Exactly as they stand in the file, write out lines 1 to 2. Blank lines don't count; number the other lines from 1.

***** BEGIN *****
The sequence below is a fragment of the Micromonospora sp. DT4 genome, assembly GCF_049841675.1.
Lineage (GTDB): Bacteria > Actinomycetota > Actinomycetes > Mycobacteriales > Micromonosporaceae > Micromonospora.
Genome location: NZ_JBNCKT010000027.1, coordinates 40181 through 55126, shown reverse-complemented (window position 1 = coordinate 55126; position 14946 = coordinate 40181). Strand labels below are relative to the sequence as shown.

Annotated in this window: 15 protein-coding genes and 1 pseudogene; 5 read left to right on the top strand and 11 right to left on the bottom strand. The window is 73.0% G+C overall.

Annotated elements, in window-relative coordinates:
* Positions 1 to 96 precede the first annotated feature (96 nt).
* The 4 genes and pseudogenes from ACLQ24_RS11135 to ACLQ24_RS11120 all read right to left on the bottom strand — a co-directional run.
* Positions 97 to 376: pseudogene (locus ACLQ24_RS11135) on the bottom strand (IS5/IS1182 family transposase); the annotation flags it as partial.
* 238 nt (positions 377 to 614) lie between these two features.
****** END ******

The sequence below is a fragment of the Micromonospora sp. DT4 genome, assembly GCF_049841675.1.
Lineage (GTDB): Bacteria > Actinomycetota > Actinomycetes > Mycobacteriales > Micromonosporaceae > Micromonospora.